75 pages 2 hours read



Fiction | Novella | Adult | Published in 1759

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Summary and Study Guide


Candide, or Optimism was first published in 1759 by the French writer Voltaire (born Francois-Marie Arouet in 1694, died in 1778). The most famous and widely read work published by Voltaire, Candide is a satire that critiques contemporary philosophy, and specifically Leibnizian optimism, which posited the doctrine of the best of all possible worlds. Along with other French contemporaries, such as Jean-Jacques Rousseau, Denis Diderot, and Montesquieu, Voltaire published at the height of the French Enlightenment, which focused on questions of reason, the scientific method, the body’s physical senses, and sources of knowledge, as well as ideals like liberty, progress, tolerance, secularism, and brotherhood. Candide is in constant dialogue with 17th- and 18th-century philosophy and scientific trends on the European continent.

Voltaire was a prolific author, using polemic prose to rhetorically engage with contemporary philosophy and social critique. Candide is regarded as his magnum opus and typically considered part of the Western canon. Candide’s plot is fast moving and picaresque, plays with cliches, and is told by a narrator who does not exaggerate but presents events in a straightforward manner. The text features a series of nested stories, wherein the main storyline pauses while various characters recount their own stories. Candide and his traveling companions also engage in frequent philosophical dialogues, debating a range of Enlightenment-era topics. The success of Voltaire’s satire relies on a dry combination of both witty humor and heartbreaking tragedy to deliver his critique of the human condition. The edition used in this summary is Candide: or, Optimism (2005), translated by Theo Cuffe.

Plot Summary

Candide opens at the castle of Baron Thunder-ten-tronckh in Westphalia, Germany, where the young Candide is in love with the Baron’s daughter Cunégonde and is taught by their tutor Pangloss that the world is the best of all possible worlds. Candide is expelled from the castle when he is caught kissing Cunégonde. He is forcibly recruited into the Bulgar army, and after surviving a bloody battle, he escapes to Holland where he is taken in by James the Anabaptist. Candide encounters Pangloss, now a syphilitic beggar on the streets, and learns that Cunégonde died in an attack on the castle. Candide convinces the Anabaptist to fund Pangloss’ medical treatment. All three leave together by boat on a business trip to Portugal, but upon arriving in the bay of Lisbon, a storm causes a shipwreck, and the Anabaptist drowns. Pangloss and Candide make it ashore, but the city is struck by a devastating earthquake, which kills around 30,000 inhabitants. Pangloss justifies the tragedy with optimism, believing everything is as it should be. While recovering from this disaster, a member of the Spanish Inquisition overhears Pangloss and arrests him for heresy. Pangloss is hung to death in an auto-da-fé, while Candide is publicly flogged.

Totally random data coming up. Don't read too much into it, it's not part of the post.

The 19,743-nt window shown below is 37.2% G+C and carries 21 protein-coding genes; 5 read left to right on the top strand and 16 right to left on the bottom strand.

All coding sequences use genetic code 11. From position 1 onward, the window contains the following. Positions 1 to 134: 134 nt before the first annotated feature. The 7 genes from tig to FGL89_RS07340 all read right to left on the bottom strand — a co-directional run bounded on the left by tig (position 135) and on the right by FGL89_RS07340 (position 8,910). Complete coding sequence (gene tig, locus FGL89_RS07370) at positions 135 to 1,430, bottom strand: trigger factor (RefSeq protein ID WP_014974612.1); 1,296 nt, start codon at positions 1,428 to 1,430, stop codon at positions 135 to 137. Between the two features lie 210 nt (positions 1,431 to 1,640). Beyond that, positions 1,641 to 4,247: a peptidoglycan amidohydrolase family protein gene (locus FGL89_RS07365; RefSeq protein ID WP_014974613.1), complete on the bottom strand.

An old woman takes Candide to a country home where he is reunited with Cunégonde, who tells her story. Candide is once again convinced all is for the best. Cunégonde describes how she survived the attack on the castle, was raped by a soldier but saved by a captain, and is currently being shared by a Jewish merchant and the Spanish Inquisitor who flogged Candide. Both the Inquisitor and the merchant arrive, and Candide kills them both. The two lovers escape with the help of the old woman and flee to Cadiz, where they embark for South America. The old woman shares her story: She was the daughter of a princess and a pope but was kidnapped by pirates and passed through many men’s hands until she could escape. Now she serves Cunégonde as a lady’s maid, and she insists that at some point, everyone has considered themselves the unluckiest person alive. On arriving in Buenos Aires, they discover the Inquisition has followed them, so they split up: Cunégonde stays with the old woman under the protection of the Governor of Buenos Aires, while Candide and his valet Cacambo flee to a Jesuit commune.